Alumnus profile: Waseem Carrim

Posted on March 09, 2020

Passionate about the opportunities South Africa’s youth hold for this country, Waseem Carrim would love to see Government and the Presidency achieve its National Development Plan 2030 goals. Read more about his career, achievements and crucial role as CEO of the National Youth Development Agency.
Q: What is your current position and what does it entail?
A: I am the Chief Executive Officer of the National Youth Development Agency (NYDA), a government structure located in the Presidency. We design policy and programs to respond to youth challenges in South Africa and lobby and advocate for the mainstreaming of youth development.
Q: Briefly summarise your career since graduating from UP, with special mention of specific
A: I began as an academic trainee in the Department of Accounting, which really helped to develop my research and public speaking skills – my first full time job really pushed me outside of my comfort zone. I completed my article traineeship with KPMG and then became a manager in KPMG’s Department of Professional Practice specialising in the public sector.
I was recruited to become the Chief Financial Officer of the NYDA at age 26, making me one of the youngest CFOs in the public sector. Under my leadership the NYDA achieved three consecutive clean audits from the Auditor General and I was named as one of South African Institute of Chartered Accountants’ 35 under 35 chartered accountants in 2016. In 2017, I was appointed as the CEO of the NYDA and have driven a culture change at the Agency and together with the Presidency designed the Presidential Youth Employment Intervention.
Q: To what extent did your studies at UP benefit you in your career and contributed to your success?
A: UP provided a platform for me to learn and develop as a person. The entire environment – students, lecturers and curriculum – provide a framework which not only supports you; it also challenges you beyond your boundaries. Besides your academics, you are exposed to personal development through networking and debate about the critical issues that face our country and that helped shape me as a business leader. Furthermore, being part of the Muslim Students Association, an affiliate of the Progressive Youth Alliance, allowed me to participate in student politics, an important facet of campus life.
Q: Given your academic experience at UP, what advice can you pass on to current students?
A: South Africa faces many complex challenges. You are so privileged to be part of a University which is contributing towards the betterment of society through education. Chase success and do not fear failure. When you make it, pull someone up with you. Our lives become so much richer when someone else has a shot at opportunity. Strive for that big, optimistic vision for South Africa that we inherited.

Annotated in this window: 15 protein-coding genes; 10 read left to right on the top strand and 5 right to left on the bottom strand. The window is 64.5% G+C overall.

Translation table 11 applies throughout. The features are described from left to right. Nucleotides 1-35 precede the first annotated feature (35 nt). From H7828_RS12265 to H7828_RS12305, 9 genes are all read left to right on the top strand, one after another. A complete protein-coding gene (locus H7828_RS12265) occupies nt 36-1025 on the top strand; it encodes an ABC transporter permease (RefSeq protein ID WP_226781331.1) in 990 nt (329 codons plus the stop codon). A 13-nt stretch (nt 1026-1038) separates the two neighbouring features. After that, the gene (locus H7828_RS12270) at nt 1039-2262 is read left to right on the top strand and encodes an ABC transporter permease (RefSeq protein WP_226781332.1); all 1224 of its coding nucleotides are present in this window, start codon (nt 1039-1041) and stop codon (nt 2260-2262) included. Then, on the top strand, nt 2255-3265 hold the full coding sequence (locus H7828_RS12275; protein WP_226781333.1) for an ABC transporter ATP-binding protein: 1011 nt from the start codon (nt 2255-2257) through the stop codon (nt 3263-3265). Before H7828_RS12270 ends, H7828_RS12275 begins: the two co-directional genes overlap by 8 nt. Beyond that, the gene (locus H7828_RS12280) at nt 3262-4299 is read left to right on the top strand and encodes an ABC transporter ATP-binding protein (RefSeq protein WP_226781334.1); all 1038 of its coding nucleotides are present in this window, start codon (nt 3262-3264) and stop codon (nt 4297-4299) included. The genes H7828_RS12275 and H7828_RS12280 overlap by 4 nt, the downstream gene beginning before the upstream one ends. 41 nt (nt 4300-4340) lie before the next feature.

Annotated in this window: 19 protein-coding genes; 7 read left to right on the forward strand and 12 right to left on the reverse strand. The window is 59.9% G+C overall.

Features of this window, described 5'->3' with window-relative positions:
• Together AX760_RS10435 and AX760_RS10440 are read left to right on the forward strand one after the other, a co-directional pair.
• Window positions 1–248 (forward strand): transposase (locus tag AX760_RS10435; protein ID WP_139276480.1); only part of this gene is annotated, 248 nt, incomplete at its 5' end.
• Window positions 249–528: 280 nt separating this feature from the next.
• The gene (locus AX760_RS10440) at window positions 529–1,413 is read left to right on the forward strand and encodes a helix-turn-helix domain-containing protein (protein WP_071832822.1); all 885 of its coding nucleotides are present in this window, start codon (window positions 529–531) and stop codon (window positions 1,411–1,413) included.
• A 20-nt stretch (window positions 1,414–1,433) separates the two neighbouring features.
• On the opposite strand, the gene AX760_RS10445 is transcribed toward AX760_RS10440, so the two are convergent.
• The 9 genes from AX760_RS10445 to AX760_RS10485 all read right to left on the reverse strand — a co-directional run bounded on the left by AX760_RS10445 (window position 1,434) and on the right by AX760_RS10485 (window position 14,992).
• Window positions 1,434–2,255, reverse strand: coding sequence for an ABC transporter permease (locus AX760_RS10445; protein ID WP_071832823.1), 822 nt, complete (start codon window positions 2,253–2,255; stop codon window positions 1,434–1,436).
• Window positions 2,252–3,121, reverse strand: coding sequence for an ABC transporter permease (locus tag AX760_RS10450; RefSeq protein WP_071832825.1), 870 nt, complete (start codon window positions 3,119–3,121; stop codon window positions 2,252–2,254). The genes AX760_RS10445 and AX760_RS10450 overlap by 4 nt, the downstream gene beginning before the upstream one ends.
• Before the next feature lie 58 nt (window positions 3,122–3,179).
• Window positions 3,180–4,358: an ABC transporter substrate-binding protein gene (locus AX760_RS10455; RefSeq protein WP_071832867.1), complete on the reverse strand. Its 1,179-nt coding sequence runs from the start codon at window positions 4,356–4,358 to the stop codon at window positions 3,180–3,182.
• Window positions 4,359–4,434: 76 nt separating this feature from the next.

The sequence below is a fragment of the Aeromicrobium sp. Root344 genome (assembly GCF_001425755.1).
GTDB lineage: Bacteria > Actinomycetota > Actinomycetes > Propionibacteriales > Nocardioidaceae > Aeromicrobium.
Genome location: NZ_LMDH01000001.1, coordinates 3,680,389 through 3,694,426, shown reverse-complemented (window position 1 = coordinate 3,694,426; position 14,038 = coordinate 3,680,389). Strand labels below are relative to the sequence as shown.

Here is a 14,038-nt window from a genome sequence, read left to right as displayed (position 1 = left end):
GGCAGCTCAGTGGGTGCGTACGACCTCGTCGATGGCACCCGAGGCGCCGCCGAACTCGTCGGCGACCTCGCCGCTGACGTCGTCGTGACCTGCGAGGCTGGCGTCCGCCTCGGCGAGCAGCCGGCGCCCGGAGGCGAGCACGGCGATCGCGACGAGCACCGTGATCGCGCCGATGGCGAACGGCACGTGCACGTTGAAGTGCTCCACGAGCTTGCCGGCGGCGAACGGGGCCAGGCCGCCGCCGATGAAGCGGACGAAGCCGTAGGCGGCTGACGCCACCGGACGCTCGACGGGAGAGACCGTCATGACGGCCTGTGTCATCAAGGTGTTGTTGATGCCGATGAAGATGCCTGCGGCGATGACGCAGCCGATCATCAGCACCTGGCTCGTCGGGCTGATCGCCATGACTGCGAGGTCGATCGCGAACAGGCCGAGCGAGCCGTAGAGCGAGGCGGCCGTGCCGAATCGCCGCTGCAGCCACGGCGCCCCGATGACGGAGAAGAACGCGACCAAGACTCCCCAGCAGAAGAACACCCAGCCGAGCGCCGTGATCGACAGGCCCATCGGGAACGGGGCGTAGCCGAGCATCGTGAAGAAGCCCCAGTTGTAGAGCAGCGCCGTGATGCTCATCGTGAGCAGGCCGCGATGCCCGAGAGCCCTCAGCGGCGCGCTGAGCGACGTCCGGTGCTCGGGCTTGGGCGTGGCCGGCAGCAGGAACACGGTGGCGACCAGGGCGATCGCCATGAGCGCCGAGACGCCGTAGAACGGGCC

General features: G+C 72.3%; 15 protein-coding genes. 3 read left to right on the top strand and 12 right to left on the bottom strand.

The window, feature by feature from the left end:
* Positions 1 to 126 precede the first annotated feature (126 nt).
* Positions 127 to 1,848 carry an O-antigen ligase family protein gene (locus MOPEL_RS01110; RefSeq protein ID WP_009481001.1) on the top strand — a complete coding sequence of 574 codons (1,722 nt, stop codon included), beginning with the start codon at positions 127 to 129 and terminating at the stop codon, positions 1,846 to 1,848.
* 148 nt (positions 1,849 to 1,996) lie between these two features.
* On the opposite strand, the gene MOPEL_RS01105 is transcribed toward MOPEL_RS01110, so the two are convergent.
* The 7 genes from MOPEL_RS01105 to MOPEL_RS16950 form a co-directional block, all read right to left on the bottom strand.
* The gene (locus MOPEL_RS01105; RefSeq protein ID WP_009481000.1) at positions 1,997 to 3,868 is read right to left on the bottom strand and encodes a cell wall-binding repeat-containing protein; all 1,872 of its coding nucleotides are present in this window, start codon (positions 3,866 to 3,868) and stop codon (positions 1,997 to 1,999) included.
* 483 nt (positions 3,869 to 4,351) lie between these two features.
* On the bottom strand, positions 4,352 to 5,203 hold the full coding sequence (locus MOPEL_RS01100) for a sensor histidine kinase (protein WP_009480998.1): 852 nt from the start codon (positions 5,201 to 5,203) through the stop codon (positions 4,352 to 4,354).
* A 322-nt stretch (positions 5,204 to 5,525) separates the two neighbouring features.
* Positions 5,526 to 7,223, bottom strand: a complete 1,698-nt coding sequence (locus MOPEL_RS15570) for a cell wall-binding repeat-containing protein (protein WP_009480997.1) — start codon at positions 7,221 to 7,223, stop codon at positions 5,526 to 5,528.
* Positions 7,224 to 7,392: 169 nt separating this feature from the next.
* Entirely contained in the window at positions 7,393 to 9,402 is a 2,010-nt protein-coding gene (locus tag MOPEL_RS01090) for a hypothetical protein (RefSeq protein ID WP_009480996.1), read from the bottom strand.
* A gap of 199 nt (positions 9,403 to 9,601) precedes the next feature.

Q: What, in your opinion, is the foundation of a successful organisation?
A: Trust amongst people and innovation.
Q: Which business/trade related publications (magazines/newspapers/blogs, etc.) do you enjoy reading?
A: The Guardian in the UK and the New York Times from the US.
Q: What really inspires and motivates you personally?
A: I see many young people who have the energy and willingness to want to change their lives but they lack opportunities. Opportunity changes everything. I fight everyday for those young people.
Q: If you could have a face-to-face meeting with an inspiring person in any domain who sets an example in transforming the world and inspiring others to do the same, who would it be and what would you like to discuss?
A: Thomas Picketty, the French economist who has done ground-breaking work on inequality. I would like to discuss a new form of capitalism that continues to reduce poverty but helps to solve our inequality quagmire.
Q: Going forward, what are your career and personal goals?
A: I want to continue to dedicate my efforts towards helping Government and the Presidency achieve our National Development Plan 2030 goals. After that, I would like to return to academia, volunteer and consult. I would like to raise my children with the belief that they are born in the most incredible place and to give them the freedom to chase their dreams while supporting them through life’s challenges. And, also bring my golf handicap down.
- Author Faculty of Economic and Management Sciences
Published by Liesl Oosthuizen

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